August 12, 2019
“Verdi is my desert-island opera composer. There is a classicism, a purity to his musical style that makes what he writes particularly effective, even in the earlier pieces. He truly speaks to the heart,” says West Bay Opera General Director José Luis Moscovich, explaining why he is scheduling an all-Verdi season in 2019–2020 in Palo Alto:
In this age of people living in the bubble of their own choice, we need artistic experiences that transcend the intellectual and give us a chance to connect at the emotional level, a bunch of strangers allowing themselves to feel the same feelings together, without thinking about what political statements the company is trying to make by the choice of programming (though one could) or trying to divine party affiliations.
It should be very healing for people to come and experience that, no matter what’s on CNN or Fox News that week. Sometimes, when activism is too dangerous or too complex, the role of art can be that of reminding people of their common humanity.
The operas are Nabucco (Oct. 18–27), Macbeth (Feb. 14–23, 2020), and La traviata (May 22–31, 2020).
The choice of Traviata, Moscovich says, “needs no explanation — it’s among Verdi’s finest scores, and it’s still the gold standard in opera. We haven’t done it in well over a decade.
Macbeth was the first opera WBO produced when Moscovich became general director more than a decade ago, and he says it deserves more frequent hearings: “It is the opera that speaks to the politics of our time, an opera about a usurper and his conscience.”
Nabucco is “about redemption, and we need a redemptive kind of hope these days.” What Moscovich calls “a real enabling factor” behind the choice of Nabucco and Macbeth is having “a viable Abigaile and Lady Macbeth in Christina Major. I think she will blow people away. I truly believe that she needs to be singing this kind of repertoire widely in the US and Europe, and I want to give her a chance to prove it.”
Moscovich, who provided Major with her role debut as Norma, gave Buenos Aires’ famed Teatro Colón a video of Major’s performance in Palo Alto, and she was cast there in the title role. Major also had her first Lucrezia in the WBO’s I due Foscari earlier this year.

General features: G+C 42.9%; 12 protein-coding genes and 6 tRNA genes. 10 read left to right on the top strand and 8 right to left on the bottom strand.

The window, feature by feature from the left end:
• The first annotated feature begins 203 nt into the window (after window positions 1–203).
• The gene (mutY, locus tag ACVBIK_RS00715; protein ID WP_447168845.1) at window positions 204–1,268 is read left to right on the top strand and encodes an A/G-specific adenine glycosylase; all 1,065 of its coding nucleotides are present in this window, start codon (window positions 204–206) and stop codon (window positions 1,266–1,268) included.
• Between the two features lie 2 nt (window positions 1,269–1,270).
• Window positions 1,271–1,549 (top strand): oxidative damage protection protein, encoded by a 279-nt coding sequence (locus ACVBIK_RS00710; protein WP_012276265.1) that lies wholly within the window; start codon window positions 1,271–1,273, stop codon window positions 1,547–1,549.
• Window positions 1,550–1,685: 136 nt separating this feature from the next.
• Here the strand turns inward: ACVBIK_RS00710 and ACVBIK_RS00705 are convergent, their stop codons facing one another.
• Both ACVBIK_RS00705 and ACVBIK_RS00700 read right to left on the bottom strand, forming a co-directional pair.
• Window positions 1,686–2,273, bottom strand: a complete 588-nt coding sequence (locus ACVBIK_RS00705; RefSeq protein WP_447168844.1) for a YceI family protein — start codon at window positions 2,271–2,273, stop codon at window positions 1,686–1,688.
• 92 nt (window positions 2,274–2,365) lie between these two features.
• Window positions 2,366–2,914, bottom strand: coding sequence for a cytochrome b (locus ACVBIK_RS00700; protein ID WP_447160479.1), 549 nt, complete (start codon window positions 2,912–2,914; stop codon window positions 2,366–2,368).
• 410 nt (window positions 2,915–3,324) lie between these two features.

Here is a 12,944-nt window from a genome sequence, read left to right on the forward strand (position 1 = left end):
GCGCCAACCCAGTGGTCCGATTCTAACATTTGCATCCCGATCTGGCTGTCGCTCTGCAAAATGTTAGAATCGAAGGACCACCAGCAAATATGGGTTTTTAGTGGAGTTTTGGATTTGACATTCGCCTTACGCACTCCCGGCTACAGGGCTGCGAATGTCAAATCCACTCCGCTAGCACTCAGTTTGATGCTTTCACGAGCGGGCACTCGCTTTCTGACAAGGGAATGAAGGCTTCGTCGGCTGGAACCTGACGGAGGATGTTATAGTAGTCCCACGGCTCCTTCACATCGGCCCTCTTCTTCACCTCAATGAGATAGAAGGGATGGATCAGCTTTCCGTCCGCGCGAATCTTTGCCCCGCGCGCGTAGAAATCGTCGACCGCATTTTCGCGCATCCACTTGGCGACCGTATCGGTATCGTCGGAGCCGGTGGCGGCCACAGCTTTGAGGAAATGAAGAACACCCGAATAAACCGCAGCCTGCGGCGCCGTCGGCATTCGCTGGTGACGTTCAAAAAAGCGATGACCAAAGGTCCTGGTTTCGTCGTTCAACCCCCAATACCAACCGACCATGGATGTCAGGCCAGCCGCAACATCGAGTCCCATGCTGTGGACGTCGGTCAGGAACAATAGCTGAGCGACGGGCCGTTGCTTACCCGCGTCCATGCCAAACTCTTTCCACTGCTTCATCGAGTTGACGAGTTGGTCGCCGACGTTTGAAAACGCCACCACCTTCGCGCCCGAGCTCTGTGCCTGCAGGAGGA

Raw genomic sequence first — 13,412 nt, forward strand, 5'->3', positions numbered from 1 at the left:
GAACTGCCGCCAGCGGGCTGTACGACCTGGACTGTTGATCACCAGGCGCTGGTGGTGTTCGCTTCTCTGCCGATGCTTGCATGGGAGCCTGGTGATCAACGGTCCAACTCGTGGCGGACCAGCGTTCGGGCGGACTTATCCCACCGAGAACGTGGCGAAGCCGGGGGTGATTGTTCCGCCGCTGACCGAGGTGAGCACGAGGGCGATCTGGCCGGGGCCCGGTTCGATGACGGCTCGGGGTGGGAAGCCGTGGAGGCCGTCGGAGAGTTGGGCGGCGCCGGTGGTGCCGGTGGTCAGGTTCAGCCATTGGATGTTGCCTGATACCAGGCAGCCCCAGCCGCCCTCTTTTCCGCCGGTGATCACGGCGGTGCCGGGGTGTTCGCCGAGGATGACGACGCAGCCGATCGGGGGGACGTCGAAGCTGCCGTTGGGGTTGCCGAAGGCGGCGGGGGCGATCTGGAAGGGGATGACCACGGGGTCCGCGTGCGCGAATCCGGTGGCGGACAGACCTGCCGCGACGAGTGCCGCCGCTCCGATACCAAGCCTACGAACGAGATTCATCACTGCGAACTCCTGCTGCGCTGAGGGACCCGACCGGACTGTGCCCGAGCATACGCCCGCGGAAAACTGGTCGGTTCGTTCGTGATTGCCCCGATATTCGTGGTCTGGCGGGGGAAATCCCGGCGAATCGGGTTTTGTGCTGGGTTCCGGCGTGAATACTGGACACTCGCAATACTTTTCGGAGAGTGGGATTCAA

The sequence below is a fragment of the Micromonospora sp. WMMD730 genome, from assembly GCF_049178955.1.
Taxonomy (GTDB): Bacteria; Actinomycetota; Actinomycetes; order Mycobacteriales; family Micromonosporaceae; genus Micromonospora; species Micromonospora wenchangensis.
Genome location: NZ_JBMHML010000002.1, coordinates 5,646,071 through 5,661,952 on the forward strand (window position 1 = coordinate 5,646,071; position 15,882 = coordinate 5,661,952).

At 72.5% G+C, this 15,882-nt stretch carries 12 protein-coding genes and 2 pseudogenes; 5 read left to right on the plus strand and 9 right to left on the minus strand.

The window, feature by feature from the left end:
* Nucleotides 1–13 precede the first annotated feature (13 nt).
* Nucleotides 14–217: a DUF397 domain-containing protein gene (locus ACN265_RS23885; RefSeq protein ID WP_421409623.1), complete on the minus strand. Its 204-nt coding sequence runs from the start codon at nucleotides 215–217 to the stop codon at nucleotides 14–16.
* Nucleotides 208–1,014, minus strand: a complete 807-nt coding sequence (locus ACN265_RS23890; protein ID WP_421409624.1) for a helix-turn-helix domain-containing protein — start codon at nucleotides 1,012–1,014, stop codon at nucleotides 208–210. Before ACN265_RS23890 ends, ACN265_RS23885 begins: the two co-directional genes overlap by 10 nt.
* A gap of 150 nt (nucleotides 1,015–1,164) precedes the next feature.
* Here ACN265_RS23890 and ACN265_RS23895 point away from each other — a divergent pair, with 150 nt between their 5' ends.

Nabucco’s other principal roles are mezzo Claudia Chapa, baritone Jason Duika, tenor John Kun Park, and bass Benjamin Brady.
In the title role of Traviata, a young soprano from Phoenix, Anna Lisa Hackett, is making her WBO debut. The Alfredo will be Mario Rojas, a Mexican tenor, currently a member of Chicago Lyric Opera’s young artist program. Jason Duika is cast as Giorgio Germont.
In Macbeth, joining Major will be baritone Krassen Karagiozov in the title role, bass Benjamin Brady, and tenor Dane Suarez. Karagiozov has been a WBO regular, now with a burgeoning career in Europe, from Italy to Bulgaria.
Moscovich will conduct the three operas; Layna Chianakas is stage director for Nabucco, Ragnar Conde for Macbeth, Igor Vieira for Traviata. Bruce Olstad is the WBO chorus director. Set design is by Peter Crompton (Traviata and Macbeth), J.F. Revon (Nabucco).
Moscovich has headed the 64-year-old West Bay Opera (the West Coast’s oldest after SF Opera, which will have its centennial in four years) since 2006, presenting imaginative seasons of critically acclaimed productions. There is a striking comparison with its big sister to the North in that WBO relies on Palo Alto’s population of 67,000 (and a limited number of visitors from elsewhere), operating with a $560,000 budget. SF Opera is currently reducing its budget from $76 million to $71 million.
Moscovich is Argentinian, a UC Berkeley-trained transportation engineer and planner with 30 years of experience here, who recently retired from 12 years of service as executive director of the SF County Transportation Authority. Since he took over WBO, adventurous programming has been accompanied by fiscal stability, without a deficit even during the Great Recession.
WBO’s headquarters in the Holt Building, named for company founders Henry and Maria Holt, was renovated through a $100,000 capital campaign, and an endowment for the company is being planned. Moscovich increased the size of the orchestra and chorus (using every inch of the 425-seat Lucie Stern Theatre’s small stage) and he started WBOpera NOW (New Opera Works), an initiative to present operas by living Latin American composers.